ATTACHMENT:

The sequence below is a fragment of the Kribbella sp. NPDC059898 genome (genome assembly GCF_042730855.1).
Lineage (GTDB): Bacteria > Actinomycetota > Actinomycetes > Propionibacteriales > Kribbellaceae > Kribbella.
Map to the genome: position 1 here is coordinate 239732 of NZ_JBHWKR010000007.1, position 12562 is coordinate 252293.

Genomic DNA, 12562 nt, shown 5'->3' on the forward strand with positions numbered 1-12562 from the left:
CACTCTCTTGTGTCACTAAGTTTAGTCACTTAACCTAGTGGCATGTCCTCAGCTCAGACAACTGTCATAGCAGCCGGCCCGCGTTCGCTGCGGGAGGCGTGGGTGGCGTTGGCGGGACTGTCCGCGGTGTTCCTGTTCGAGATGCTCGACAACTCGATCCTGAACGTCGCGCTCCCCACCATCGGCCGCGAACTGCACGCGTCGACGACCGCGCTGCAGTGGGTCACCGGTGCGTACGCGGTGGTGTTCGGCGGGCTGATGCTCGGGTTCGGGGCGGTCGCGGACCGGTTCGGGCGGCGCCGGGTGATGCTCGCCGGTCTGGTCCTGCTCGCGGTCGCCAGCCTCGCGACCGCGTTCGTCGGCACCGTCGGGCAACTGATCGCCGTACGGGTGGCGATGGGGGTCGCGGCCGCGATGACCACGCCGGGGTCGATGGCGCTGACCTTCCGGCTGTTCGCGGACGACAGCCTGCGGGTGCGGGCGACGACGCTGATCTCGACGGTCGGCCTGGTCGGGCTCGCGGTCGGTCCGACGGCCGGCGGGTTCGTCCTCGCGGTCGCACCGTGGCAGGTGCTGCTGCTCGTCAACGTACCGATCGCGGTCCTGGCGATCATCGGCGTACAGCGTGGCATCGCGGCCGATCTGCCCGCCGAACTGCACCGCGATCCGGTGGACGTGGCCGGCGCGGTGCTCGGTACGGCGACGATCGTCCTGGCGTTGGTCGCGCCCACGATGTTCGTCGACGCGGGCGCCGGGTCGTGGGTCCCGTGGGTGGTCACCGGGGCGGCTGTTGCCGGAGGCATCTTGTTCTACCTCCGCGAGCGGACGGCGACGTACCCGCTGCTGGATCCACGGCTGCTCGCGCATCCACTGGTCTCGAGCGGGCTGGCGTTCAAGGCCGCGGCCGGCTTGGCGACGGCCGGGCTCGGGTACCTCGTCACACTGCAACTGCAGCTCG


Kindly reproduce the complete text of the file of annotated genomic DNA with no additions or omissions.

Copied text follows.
The sequence below is a fragment of the Kribbella sp. NPDC059898 genome (genome assembly GCF_042730855.1).
Lineage (GTDB): Bacteria > Actinomycetota > Actinomycetes > Propionibacteriales > Kribbellaceae > Kribbella.
Map to the genome: position 1 here is coordinate 239732 of NZ_JBHWKR010000007.1, position 12562 is coordinate 252293.

Genomic DNA, 12562 nt, shown 5'->3' on the forward strand with positions numbered 1-12562 from the left:
CACTCTCTTGTGTCACTAAGTTTAGTCACTTAACCTAGTGGCATGTCCTCAGCTCAGACAACTGTCATAGCAGCCGGCCCGCGTTCGCTGCGGGAGGCGTGGGTGGCGTTGGCGGGACTGTCCGCGGTGTTCCTGTTCGAGATGCTCGACAACTCGATCCTGAACGTCGCGCTCCCCACCATCGGCCGCGAACTGCACGCGTCGACGACCGCGCTGCAGTGGGTCACCGGTGCGTACGCGGTGGTGTTCGGCGGGCTGATGCTCGGGTTCGGGGCGGTCGCGGACCGGTTCGGGCGGCGCCGGGTGATGCTCGCCGGTCTGGTCCTGCTCGCGGTCGCCAGCCTCGCGACCGCGTTCGTCGGCACCGTCGGGCAACTGATCGCCGTACGGGTGGCGATGGGGGTCGCGGCCGCGATGACCACGCCGGGGTCGATGGCGCTGACCTTCCGGCTGTTCGCGGACGACAGCCTGCGGGTGCGGGCGACGACGCTGATCTCGACGGTCGGCCTGGTCGGGCTCGCGGTCGGTCCGACGGCCGGCGGGTTCGTCCTCGCGGTCGCACCGTGGCAGGTGCTGCTGCTCGTCAACGTACCGATCGCGGTCCTGGCGATCATCGGCGTACAGCGTGGCATCGCGGCCGATCTGCCCGCCGAACTGCACCGCGATCCGGTGGACGTGGCCGGCGCGGTGCTCGGTACGGCGACGATCGTCCTGGCGTTGGTCGCGCCCACGATGTTCGTCGACGCGGGCGCCGGGTCGTGGGTCCCGTGGGTGGTCACCGGGGCGGCTGTTGCCGGAGGCATCTTGTTCTACCTCCGCGAGCGGACGGCGACGTACCCGCTGCTGGATCCACGGCTGCTCGCGCATCCACTGGTCTCGAGCGGGCTGGCGTTCAAGGCCGCGGCCGGCTTGGCGACGGCCGGGCTCGGGTACCTCGTCACACTGCAACTGCAGCTCG